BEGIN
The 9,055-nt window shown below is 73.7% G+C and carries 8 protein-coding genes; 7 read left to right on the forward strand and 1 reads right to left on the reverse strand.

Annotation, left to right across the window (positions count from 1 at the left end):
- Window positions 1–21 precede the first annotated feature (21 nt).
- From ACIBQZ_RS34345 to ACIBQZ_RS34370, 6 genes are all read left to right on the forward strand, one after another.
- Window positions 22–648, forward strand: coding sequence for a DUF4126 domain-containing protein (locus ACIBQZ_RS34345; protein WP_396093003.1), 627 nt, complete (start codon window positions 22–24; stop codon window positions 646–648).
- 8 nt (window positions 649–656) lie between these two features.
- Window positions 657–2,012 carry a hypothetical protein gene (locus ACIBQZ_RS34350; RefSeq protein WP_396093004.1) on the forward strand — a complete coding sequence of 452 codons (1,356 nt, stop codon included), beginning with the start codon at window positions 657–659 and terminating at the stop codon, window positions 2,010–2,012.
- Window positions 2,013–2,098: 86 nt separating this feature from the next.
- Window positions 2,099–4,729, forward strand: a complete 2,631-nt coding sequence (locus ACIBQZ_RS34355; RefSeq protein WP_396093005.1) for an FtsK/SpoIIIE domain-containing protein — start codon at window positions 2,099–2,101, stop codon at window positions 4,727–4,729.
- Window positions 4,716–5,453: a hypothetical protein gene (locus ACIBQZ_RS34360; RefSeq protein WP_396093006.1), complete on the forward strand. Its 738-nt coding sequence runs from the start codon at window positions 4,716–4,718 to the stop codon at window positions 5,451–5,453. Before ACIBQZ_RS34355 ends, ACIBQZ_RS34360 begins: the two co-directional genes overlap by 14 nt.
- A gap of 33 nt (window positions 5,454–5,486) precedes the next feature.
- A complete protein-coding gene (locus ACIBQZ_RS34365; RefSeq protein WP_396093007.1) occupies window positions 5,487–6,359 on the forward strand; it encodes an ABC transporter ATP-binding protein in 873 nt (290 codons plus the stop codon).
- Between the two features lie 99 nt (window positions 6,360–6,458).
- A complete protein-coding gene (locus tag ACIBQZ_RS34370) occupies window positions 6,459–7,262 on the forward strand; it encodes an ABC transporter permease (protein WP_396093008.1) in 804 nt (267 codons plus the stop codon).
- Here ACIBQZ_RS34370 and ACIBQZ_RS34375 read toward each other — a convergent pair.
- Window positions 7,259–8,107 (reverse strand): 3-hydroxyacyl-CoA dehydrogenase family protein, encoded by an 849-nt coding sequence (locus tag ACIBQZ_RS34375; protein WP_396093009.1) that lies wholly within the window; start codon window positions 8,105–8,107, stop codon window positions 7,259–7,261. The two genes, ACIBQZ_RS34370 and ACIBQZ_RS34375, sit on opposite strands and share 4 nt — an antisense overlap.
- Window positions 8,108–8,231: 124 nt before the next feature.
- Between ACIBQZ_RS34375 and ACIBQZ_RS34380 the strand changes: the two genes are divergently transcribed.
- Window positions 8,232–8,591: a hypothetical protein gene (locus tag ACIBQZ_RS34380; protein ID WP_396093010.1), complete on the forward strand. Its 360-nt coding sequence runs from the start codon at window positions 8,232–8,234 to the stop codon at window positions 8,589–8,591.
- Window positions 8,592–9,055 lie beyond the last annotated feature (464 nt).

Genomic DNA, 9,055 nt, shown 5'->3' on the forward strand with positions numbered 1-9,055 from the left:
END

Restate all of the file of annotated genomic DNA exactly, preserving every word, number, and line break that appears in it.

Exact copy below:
The 9,055-nt window shown below is 73.7% G+C and carries 8 protein-coding genes; 7 read left to right on the forward strand and 1 reads right to left on the reverse strand.

Annotation, left to right across the window (positions count from 1 at the left end):
- Window positions 1–21 precede the first annotated feature (21 nt).
- From ACIBQZ_RS34345 to ACIBQZ_RS34370, 6 genes are all read left to right on the forward strand, one after another.
- Window positions 22–648, forward strand: coding sequence for a DUF4126 domain-containing protein (locus ACIBQZ_RS34345; protein WP_396093003.1), 627 nt, complete (start codon window positions 22–24; stop codon window positions 646–648).
- 8 nt (window positions 649–656) lie between these two features.
- Window positions 657–2,012 carry a hypothetical protein gene (locus ACIBQZ_RS34350; RefSeq protein WP_396093004.1) on the forward strand — a complete coding sequence of 452 codons (1,356 nt, stop codon included), beginning with the start codon at window positions 657–659 and terminating at the stop codon, window positions 2,010–2,012.
- Window positions 2,013–2,098: 86 nt separating this feature from the next.
- Window positions 2,099–4,729, forward strand: a complete 2,631-nt coding sequence (locus ACIBQZ_RS34355; RefSeq protein WP_396093005.1) for an FtsK/SpoIIIE domain-containing protein — start codon at window positions 2,099–2,101, stop codon at window positions 4,727–4,729.
- Window positions 4,716–5,453: a hypothetical protein gene (locus ACIBQZ_RS34360; RefSeq protein WP_396093006.1), complete on the forward strand. Its 738-nt coding sequence runs from the start codon at window positions 4,716–4,718 to the stop codon at window positions 5,451–5,453. Before ACIBQZ_RS34355 ends, ACIBQZ_RS34360 begins: the two co-directional genes overlap by 14 nt.
- A gap of 33 nt (window positions 5,454–5,486) precedes the next feature.
- A complete protein-coding gene (locus ACIBQZ_RS34365; RefSeq protein WP_396093007.1) occupies window positions 5,487–6,359 on the forward strand; it encodes an ABC transporter ATP-binding protein in 873 nt (290 codons plus the stop codon).
- Between the two features lie 99 nt (window positions 6,360–6,458).
- A complete protein-coding gene (locus tag ACIBQZ_RS34370) occupies window positions 6,459–7,262 on the forward strand; it encodes an ABC transporter permease (protein WP_396093008.1) in 804 nt (267 codons plus the stop codon).
- Here ACIBQZ_RS34370 and ACIBQZ_RS34375 read toward each other — a convergent pair.
- Window positions 7,259–8,107 (reverse strand): 3-hydroxyacyl-CoA dehydrogenase family protein, encoded by an 849-nt coding sequence (locus tag ACIBQZ_RS34375; protein WP_396093009.1) that lies wholly within the window; start codon window positions 8,105–8,107, stop codon window positions 7,259–7,261. The two genes, ACIBQZ_RS34370 and ACIBQZ_RS34375, sit on opposite strands and share 4 nt — an antisense overlap.
- Window positions 8,108–8,231: 124 nt before the next feature.
- Between ACIBQZ_RS34375 and ACIBQZ_RS34380 the strand changes: the two genes are divergently transcribed.
- Window positions 8,232–8,591: a hypothetical protein gene (locus tag ACIBQZ_RS34380; protein ID WP_396093010.1), complete on the forward strand. Its 360-nt coding sequence runs from the start codon at window positions 8,232–8,234 to the stop codon at window positions 8,589–8,591.
- Window positions 8,592–9,055 lie beyond the last annotated feature (464 nt).

Genomic DNA, 9,055 nt, shown 5'->3' on the forward strand with positions numbered 1-9,055 from the left: